Morocco Culture, Festivals and Events

Berber MusiciansFestivals marking the seasons and the various types of harvests are held throughout Morocco. Some honor holy men (known as moussems). Participating in traditional celebrations is an excellent way to experience local customs and culture. Celebration may include fantasias, with horsemen demonstrate their skills, as well as dancing, singing and feasting.

Many religious holidays are combined with feasting, fireworks and other entertainment. The most holy religious holiday is Ramadan, the month set aside for fasting to commemorate God’s revelation of the Koran to the prophet Mohammed.

Ramadan is welcomed with fasting during the day, and rejoicing in the streets at night. Cafes stay open in the major cities until 3:00 AM and you will find families setting out picnics at 1am in local parks.

Aid el Kebir, the Feast of Sacrifice, commemorates Abraham’s offering of his son to God. The two-day feast includes the slaughter of a sheep. All parts of the animal are used. This is also a great time of charity, as the poor are provided for with large donations of food.

The Annual World Sacred Music Festival in Fez, held at the end of June, is and international event where leading musicians come from all over the world to share sacred music traditions. This many-cultured event has as its objective the cultivation of world peace and understanding. Among the countries represented are Morocco, Algeria, Tunisia, Greece, Iran, Pakistan, USA, France and India playing everything from Andalusian music to Hasidic songs.


Tafraout Almond Tree Blossom Festival

El Kelaa M’Gouna Rose Festival (Ouarzazate)

Imouzer of Ida ou Tanane Honey Festival (Agadir)

Sale Wax Lantern Procession

Essaouira Gnawa Festival
Fez Sefrou Cherry Festival
Marrakesh Festival of Folk Art
Marrakesh National Festival of Popular Arts

Guellmim Camel Festival

Imilchil The Fiancee Festival
Tissa (Fez) Horse Festival

Erfoud Date Festival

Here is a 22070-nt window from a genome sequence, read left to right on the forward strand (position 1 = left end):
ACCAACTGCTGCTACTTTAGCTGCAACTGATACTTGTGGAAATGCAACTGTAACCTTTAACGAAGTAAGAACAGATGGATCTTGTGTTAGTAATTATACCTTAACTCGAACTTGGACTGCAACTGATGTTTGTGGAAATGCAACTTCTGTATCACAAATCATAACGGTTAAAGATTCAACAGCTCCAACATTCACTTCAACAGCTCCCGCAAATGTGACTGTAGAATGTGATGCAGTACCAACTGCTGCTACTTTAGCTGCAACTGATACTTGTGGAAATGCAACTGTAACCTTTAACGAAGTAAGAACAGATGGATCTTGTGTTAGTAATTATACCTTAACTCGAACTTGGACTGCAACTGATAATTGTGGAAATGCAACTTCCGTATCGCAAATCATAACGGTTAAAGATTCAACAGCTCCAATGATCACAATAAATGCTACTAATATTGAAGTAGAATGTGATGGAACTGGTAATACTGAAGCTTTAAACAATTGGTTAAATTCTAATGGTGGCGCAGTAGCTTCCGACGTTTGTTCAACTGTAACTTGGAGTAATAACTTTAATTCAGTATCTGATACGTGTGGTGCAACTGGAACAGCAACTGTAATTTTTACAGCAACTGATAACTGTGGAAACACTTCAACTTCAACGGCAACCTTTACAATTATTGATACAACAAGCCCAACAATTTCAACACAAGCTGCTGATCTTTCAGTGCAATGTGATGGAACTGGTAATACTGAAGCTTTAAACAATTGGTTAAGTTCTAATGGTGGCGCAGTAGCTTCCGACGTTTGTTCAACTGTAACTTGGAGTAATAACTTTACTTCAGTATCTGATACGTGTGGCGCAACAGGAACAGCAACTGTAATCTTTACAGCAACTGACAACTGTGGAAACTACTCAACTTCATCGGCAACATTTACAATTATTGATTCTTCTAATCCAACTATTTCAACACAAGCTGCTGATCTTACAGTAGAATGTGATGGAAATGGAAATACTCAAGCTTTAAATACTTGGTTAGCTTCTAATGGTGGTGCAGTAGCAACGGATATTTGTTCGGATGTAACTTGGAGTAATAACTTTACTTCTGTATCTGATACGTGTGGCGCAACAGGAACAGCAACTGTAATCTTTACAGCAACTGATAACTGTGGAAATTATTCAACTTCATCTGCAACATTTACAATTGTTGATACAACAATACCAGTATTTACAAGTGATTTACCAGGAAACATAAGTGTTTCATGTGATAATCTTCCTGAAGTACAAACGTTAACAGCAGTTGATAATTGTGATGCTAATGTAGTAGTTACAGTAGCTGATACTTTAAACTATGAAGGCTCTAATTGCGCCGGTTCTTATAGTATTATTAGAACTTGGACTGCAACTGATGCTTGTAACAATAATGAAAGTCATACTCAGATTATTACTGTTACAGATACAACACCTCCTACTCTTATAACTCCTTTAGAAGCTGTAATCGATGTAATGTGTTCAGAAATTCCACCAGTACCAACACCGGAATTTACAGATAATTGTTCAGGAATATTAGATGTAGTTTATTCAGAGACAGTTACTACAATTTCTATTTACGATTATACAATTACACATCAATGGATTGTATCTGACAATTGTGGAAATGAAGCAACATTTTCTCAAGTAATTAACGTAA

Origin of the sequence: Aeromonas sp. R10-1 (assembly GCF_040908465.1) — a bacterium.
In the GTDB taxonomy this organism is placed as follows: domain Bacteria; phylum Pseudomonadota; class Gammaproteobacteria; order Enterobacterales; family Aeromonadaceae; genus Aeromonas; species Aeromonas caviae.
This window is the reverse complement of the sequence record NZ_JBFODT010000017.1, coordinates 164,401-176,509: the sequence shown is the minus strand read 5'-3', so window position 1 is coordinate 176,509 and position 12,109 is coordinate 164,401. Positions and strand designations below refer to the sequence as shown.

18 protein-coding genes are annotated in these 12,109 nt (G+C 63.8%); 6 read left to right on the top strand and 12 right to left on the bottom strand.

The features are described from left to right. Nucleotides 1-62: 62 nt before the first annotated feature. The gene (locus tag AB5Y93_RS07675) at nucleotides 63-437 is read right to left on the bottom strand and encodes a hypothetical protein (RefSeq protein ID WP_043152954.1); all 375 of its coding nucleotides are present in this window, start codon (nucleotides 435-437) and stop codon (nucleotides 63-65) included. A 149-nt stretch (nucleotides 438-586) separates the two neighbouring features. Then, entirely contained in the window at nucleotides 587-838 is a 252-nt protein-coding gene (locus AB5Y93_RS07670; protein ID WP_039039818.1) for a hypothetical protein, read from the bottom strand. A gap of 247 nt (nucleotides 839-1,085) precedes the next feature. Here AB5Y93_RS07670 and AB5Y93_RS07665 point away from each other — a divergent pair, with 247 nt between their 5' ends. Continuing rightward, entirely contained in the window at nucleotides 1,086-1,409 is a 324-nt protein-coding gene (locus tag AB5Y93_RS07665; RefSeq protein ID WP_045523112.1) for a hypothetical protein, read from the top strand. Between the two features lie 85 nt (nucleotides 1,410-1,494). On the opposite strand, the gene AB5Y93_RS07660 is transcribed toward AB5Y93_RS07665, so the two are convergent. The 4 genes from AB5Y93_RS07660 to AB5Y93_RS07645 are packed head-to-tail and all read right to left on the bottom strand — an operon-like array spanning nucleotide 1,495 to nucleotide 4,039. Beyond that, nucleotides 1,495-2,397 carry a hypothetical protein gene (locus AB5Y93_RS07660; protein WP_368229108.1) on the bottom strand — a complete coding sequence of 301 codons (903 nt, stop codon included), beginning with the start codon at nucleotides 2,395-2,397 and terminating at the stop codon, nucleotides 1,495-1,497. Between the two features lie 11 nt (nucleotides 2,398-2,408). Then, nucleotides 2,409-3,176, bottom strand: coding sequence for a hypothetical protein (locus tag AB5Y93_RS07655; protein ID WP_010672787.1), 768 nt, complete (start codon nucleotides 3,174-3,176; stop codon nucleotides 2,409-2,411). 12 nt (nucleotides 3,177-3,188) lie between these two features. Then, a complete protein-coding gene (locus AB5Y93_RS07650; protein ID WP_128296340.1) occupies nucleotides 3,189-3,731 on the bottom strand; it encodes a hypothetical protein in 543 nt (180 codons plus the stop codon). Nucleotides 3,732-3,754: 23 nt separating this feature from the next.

Tanning leather in Fez

Tanning leather in Fez


Despite the ongoing modernization of the country, handicrafts remain an integral part of Moroccan culture and economy.

The craftsmen of Morocco are organized in guilds, and in the souks, they are arranged according to their craft. The dyers are in one quarter, jewelers are in another, and makers of brass trays and ornaments are in yet another. Visitors to the souks of the major cities such as Marrakesh, Fez, Rabat and Meknes can experience first hand the process of how fine leather goods, hand-painted ceramics, brass ware, woven fabrics and rugs, and wood crafts are made.

Morocco is a predominantly Sunni Muslim country with small Jewish and Christian minorities. The culture of Morocco has been strongly influenced by Berbers, Arabs, Moors, Jews and the French, and is tolerant of differences. While Moroccans are hospitable to Muslims and non-Muslims alike, most Islamic religious monuments are closed to non-Muslims. There are some notable exceptions, though, such as the newly built Hassan II Mosque in Casablanca, the Mausoleum of Mohammed V in Rabat and the tomb of Sultan Ismail Moulay in Meknes.

Moroccan cuisine is punctuated by a delicate use of aromatic spices and features fruits and vegetables as well as fish and meats. Some of the best-known dishes include: Couscous, a semolina grain served with meat and vegetables; Mechoui, lamb roasted on a spit; Pastilla, a flaky pastry typically stuffed with pigeon and almonds; and Tajine, a stew cooked in a distinctive earthenware dish that is also known as tajine. Moroccan pastries are often prepared with honey, almond, raisins, or sesame. The national drink is mint tea, which is often offered guests and potential buyers. The larger hotels and restaurants serve wine and liquors. The local Moroccan wine is excellent.

Seafood Souk, Essaouiera

Seafood Souk, Essaouiera

The souk is one of the most characteristic aspects of rural life. It’s a place and a means of traditional trade; a market place. Since the Moroccan population is primarily rural, each region has a certain number of souks that are  held in the open or inside a special enclosing wall. These souks usually carry the name of the day they are held on.

The Main Souks of Morocco:

Agadir Saturday – Sunday
Inezgan Tuesday
Taroudant Friday

Chefshaouen Thursday

Erfoud Sunday
Errachidia Sunday – Tuesday – Thursday
Rissani Sunday – Tuesday – Thursday

Khemisset Tuesday
Tiflet Wednesday

Midelt Sunday

Sidi allal Bahraoui Sunday
Souk Sebt of Kenitra Saturday
Souk Had Ouled Jelloul Sunday
Souk Tleta Tuesday
Souk El Arba Wednesday
Souk Khmis Rimila Thursday
Jamaa Lalla Mimouna Friday
Had Kamouni Sunday

Berber SoukMarrakesh Souk of Camels Thursday
Sidi El Aidi Thursday

Ouarzazate Sunday
Skoura Monday – Thursday
Taznakhte Sunday
Taliquin Monday
Askaoun Thursday
Zagora Wednesday – Thursday
Agdz Thursday
Bagoumite Thursday – Sunday
M’hamid Monday
Boumaln Wednesday
Tinehir Monday
El Kalaa Wednesday

Bou-Izajarb Friday
Goulmina Souk of Camels Saturday
Tiznit Thursday – Friday